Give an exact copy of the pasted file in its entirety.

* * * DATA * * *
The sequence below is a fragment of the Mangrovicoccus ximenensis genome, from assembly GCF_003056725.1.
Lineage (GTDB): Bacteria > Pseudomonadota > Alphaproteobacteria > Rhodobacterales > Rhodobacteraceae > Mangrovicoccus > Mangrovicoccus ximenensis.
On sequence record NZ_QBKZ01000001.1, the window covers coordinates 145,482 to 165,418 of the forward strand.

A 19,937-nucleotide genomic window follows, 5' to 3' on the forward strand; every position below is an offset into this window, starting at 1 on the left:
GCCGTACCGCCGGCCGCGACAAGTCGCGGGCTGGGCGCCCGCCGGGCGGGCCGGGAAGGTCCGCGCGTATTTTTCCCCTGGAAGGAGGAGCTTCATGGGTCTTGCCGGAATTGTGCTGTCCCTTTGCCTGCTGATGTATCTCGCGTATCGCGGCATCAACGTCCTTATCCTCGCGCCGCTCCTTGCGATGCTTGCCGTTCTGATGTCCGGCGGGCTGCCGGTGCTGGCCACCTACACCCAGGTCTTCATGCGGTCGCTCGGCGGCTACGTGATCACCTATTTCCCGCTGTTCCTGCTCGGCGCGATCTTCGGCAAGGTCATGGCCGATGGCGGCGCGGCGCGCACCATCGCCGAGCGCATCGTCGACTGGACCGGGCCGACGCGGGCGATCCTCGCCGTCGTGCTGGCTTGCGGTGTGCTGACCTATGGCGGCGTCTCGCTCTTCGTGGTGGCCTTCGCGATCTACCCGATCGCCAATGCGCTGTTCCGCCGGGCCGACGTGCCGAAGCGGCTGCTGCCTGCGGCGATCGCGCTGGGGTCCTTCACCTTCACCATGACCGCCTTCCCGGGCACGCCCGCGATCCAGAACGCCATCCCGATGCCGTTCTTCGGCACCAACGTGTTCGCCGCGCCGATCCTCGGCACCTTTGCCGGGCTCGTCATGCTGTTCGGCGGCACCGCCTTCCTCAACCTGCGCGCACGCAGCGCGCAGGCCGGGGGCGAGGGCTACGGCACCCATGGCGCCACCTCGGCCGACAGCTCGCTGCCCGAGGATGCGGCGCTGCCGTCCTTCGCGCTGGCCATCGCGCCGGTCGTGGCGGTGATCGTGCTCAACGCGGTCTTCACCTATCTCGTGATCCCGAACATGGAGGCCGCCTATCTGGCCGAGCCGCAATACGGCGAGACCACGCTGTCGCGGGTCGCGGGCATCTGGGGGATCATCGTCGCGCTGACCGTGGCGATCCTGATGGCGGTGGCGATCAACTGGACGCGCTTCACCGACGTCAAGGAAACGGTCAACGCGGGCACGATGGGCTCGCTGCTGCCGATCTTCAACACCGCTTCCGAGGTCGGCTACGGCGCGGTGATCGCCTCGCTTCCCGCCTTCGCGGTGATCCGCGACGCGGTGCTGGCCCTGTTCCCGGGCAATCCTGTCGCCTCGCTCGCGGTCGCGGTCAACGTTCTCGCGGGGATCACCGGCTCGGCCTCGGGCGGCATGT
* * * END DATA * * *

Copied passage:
The sequence below is a fragment of the Mangrovicoccus ximenensis genome, from assembly GCF_003056725.1.
Lineage (GTDB): Bacteria > Pseudomonadota > Alphaproteobacteria > Rhodobacterales > Rhodobacteraceae > Mangrovicoccus > Mangrovicoccus ximenensis.
On sequence record NZ_QBKZ01000001.1, the window covers coordinates 145,482 to 165,418 of the forward strand.

A 19,937-nucleotide genomic window follows, 5' to 3' on the forward strand; every position below is an offset into this window, starting at 1 on the left:
GCCGTACCGCCGGCCGCGACAAGTCGCGGGCTGGGCGCCCGCCGGGCGGGCCGGGAAGGTCCGCGCGTATTTTTCCCCTGGAAGGAGGAGCTTCATGGGTCTTGCCGGAATTGTGCTGTCCCTTTGCCTGCTGATGTATCTCGCGTATCGCGGCATCAACGTCCTTATCCTCGCGCCGCTCCTTGCGATGCTTGCCGTTCTGATGTCCGGCGGGCTGCCGGTGCTGGCCACCTACACCCAGGTCTTCATGCGGTCGCTCGGCGGCTACGTGATCACCTATTTCCCGCTGTTCCTGCTCGGCGCGATCTTCGGCAAGGTCATGGCCGATGGCGGCGCGGCGCGCACCATCGCCGAGCGCATCGTCGACTGGACCGGGCCGACGCGGGCGATCCTCGCCGTCGTGCTGGCTTGCGGTGTGCTGACCTATGGCGGCGTCTCGCTCTTCGTGGTGGCCTTCGCGATCTACCCGATCGCCAATGCGCTGTTCCGCCGGGCCGACGTGCCGAAGCGGCTGCTGCCTGCGGCGATCGCGCTGGGGTCCTTCACCTTCACCATGACCGCCTTCCCGGGCACGCCCGCGATCCAGAACGCCATCCCGATGCCGTTCTTCGGCACCAACGTGTTCGCCGCGCCGATCCTCGGCACCTTTGCCGGGCTCGTCATGCTGTTCGGCGGCACCGCCTTCCTCAACCTGCGCGCACGCAGCGCGCAGGCCGGGGGCGAGGGCTACGGCACCCATGGCGCCACCTCGGCCGACAGCTCGCTGCCCGAGGATGCGGCGCTGCCGTCCTTCGCGCTGGCCATCGCGCCGGTCGTGGCGGTGATCGTGCTCAACGCGGTCTTCACCTATCTCGTGATCCCGAACATGGAGGCCGCCTATCTGGCCGAGCCGCAATACGGCGAGACCACGCTGTCGCGGGTCGCGGGCATCTGGGGGATCATCGTCGCGCTGACCGTGGCGATCCTGATGGCGGTGGCGATCAACTGGACGCGCTTCACCGACGTCAAGGAAACGGTCAACGCGGGCACGATGGGCTCGCTGCTGCCGATCTTCAACACCGCTTCCGAGGTCGGCTACGGCGCGGTGATCGCCTCGCTTCCCGCCTTCGCGGTGATCCGCGACGCGGTGCTGGCCCTGTTCCCGGGCAATCCTGTCGCCTCGCTCGCGGTCGCGGTCAACGTTCTCGCGGGGATCACCGGCTCGGCCTCGGGCGGCATGT